In her regular searches for nonprofit opportunities, Eisenbaum read about the Smithsonian launching a new museum project to spotlight “diverse communities that implemented new ideas leading to innovations or inventions that change the community for the better.” Feeling that it was describing the Nikwasi Initiative, she filled out what she describes as a “pretty involved” application, answering questions about the community, its history and the importance of other communities learning from their efforts.
“What I emphasized in the application is how this is a place of mingling. In Franklin, you’ve got the young, energetic, Appalachian Trail-walking people who thru-hike, and they’re mingling with what I call the ‘new mountain residents,’ who have moved to the country,” Eisenbaum says.
“And you’ve got the Cherokee people mingling with the non-Cherokee people, so there’s a lot of different types of people coming together here. And I think that really excited the Smithsonian, because it’s a different kind of intercultural relationship than you see in urban areas or other parts of the country.”
Upon being selected, Eisenbaum assembled a committee of people who’ve been involved with the interaction between Franklin and Cherokee for decades. Going forward, she’ll serve as conduit to Harsh and her team to determine what the presentation looks like. The current plan includes the production of several interactive videos, featuring interviews with EBCI registered members and Franklin community members speaking to how the collaborations have been important to them.
“We’re going to work hand in hand all the way through,” Eisenbaum says. “The Smithsonian is obviously the expert at designing museums, and we’ll ‘sign off’ on the story, so to speak. We’ll be having so much input along the way that they’ll take our input and then make it into something spectacular.”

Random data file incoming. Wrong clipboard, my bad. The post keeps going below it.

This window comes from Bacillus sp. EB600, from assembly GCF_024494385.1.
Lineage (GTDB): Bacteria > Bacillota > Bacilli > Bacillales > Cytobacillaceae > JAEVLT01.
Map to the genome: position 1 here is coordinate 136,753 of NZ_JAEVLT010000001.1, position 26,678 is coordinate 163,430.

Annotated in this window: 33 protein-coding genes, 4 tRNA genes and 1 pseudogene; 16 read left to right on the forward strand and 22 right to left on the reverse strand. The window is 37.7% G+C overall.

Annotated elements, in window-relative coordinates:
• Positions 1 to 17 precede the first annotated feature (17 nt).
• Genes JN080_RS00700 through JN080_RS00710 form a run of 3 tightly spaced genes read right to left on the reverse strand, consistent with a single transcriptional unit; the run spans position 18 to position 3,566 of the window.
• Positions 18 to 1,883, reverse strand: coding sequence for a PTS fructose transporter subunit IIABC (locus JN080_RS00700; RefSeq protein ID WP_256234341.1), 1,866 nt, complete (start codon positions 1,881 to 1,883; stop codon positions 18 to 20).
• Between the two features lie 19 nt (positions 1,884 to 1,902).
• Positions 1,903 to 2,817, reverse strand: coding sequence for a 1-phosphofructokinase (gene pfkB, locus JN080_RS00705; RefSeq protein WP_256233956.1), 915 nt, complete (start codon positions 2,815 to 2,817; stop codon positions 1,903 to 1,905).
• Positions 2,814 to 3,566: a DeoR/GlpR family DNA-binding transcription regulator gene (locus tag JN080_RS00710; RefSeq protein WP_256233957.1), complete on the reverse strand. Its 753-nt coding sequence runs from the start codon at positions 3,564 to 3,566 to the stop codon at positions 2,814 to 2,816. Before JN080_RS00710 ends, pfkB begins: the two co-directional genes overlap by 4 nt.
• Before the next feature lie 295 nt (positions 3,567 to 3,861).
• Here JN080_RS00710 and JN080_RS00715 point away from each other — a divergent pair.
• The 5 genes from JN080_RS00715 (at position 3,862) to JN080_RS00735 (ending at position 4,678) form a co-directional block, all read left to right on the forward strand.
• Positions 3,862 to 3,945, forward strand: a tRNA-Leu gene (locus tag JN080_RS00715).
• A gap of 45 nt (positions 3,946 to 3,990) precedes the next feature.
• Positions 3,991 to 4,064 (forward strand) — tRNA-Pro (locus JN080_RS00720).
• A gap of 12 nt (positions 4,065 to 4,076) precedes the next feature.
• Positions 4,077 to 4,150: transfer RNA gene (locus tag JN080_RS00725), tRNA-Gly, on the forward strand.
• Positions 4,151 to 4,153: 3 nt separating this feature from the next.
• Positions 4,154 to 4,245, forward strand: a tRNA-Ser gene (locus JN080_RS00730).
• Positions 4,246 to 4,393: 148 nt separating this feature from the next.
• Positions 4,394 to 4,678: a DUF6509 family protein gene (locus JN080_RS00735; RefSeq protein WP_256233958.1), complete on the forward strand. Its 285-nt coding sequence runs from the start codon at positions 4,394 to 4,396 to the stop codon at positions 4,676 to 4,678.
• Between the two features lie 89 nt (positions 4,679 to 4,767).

Though Eisenbaum says there are currently no plans for the traveling museum to stop in Franklin, she hopes that the Nikwasi Initiative’s story and others selected by the Smithsonian will encourage other communities that are having cultural challenges between different populations to embrace communication and conflict resolution.
She and Fred Alexander, a fellow white resident of Franklin and a Nikwasi Initiative board member, additionally see the Spark! Places of Innovation collaboration as a way to spread the word about the small, rural nonprofit’s work and bring more people to the region.
“The Smithsonian [honor] is affirmation from a national perspective that all parties combined to do something noticeably good and right,” Alexander says. “Locally, I think we all will understand our shared history better. More people will visit Cherokee and Franklin to learn more, and we’ll discover new friends and supporters.”
But the achievement is even more significant for Juanita Wilson, EBCI member and Nikwasi Initiative co-chair.
“I never dreamed that this beautiful story of reunification would emerge from the terrible storm that raged between the Cherokee and Franklin communities not so long ago,” Wilson says. “It is, however, fitting that the mound, which was the center of the controversy, is now reuniting us. Our ancestors were neighbors who looked out for one another. We were connected then, and we are finding our way back to one another.”